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Morgellons Disease: Real Infection or Delusion? (Videos)

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by N.Morgan

Morgellon’s Disease has been at the center of a raging controversy for decades now. Some in the medical profession feel it is a make-believe disorder, while others think it is a legit disease that needs more study and research.

It’s a common, often-repeated theme in medical tv dramas over the years. The subject of the episode suffers from some mysterious, debilitating illness, and no one can diagnose the cause. Typically, many suspect the subject’s condition is psychosomatic, meaning, basically, it’s all in their head. (Naturally, the brilliant protagonist is able to arrive at a solution.) This is not a far-fetched scenario: the existence of many strange diseases were initially questioned. Those afflicted were often accused of “making it all up.” This is sometimes a response by medical professionals when presented with a problem for which they don’t have an answer.

What follows concerns a disease so strange, for years it was not to be believed…..quite literally. It was first described in the 1700s, so it cannot be considered a new illness. An especially fascinating part of this story is how long it took for science to figure out what was going on. For the longest time, sufferers of this disease were told, you guessed it, this disease was actually “all in their head”. Many publications in fact still consider this a psychosomatic disease. Not familiar with this term? Yes, it means it’s a psychiatric problem, and thus, all a delusion.

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This particular condition, called Morgellons disease, has to be considered one of the strangest ever.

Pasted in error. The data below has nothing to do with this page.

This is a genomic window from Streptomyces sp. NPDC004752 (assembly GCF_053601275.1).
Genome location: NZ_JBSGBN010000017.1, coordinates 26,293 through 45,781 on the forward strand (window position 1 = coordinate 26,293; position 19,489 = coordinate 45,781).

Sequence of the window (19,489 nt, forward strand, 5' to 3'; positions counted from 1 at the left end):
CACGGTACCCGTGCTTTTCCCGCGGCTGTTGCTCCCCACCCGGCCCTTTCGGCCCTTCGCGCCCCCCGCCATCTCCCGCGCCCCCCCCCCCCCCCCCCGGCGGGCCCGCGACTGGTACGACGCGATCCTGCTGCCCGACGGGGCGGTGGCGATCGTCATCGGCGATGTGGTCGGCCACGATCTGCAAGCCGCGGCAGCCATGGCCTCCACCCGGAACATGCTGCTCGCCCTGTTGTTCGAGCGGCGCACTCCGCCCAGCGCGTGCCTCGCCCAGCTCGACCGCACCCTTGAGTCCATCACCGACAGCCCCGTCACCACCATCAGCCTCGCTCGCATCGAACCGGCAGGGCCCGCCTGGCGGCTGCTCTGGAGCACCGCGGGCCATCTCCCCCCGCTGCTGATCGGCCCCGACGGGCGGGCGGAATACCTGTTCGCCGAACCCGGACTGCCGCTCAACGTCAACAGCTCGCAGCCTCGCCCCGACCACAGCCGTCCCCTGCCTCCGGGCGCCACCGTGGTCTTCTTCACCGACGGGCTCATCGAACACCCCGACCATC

A diagnostic characteristic is the development of open sores from which tiny filaments protrude. These lie under, are embedded in, or project from the skin, and are frequently described as being colored. Various reports have described them as white, black, blue, or some other bright color. The sufferer typically describes a crawling sensation, as though bugs are on or under their skin. Intense, severe itching is also generally experienced.

The first term for this disease was acrophobia, first seen in the literature in 1674. Later reports coined it delusions of parasitosis. Some reports stated one of the keys to diagnosing this was the “matchbox sign,” referring to the small box the patient would often present with, containing things that they claimed to have pulled from their wounds. These individuals were often noted to have actual “coarse hairs” protruding from these open sores.

They often report being able to pull fibers or plastic out of their wounds. One of the first physicians to report on the disorder found that many of his syphilis patients also had the “crawling” sensations. He believed that the sensations of the movement were possibly related to an infection produced by a spirochete, a type of bacteria.

Systemic symptoms are common, but mental changes are also frequently seen. Difficulty concentrating and short-term memory loss are often noted, as is the finding of depression. The intense itching and open sores associated with Morgellons disease can severely interfere with a person’s quality of life. (Sounds like a rather depressing condition: perhaps this symptom is a natural consequence of living with this condition and having no one believe you.)

Despite the evidence, some doctors continue to believe the condition is a delusional infestation and treat it with cognitive behavioral therapy, antidepressants, antipsychotic drugs, and counseling. It is often recommended that Lyme’s be considered in the differential diagnosis of patients who have Lyme-like symptoms in conjunction with formication, with or without the crawling sensation, with or without ulcerations. Although Morgellon’s may result from an infectious process, there may be a psychiatric component as well, since some (though not all) patients exhibit neuropsychiatric symptoms.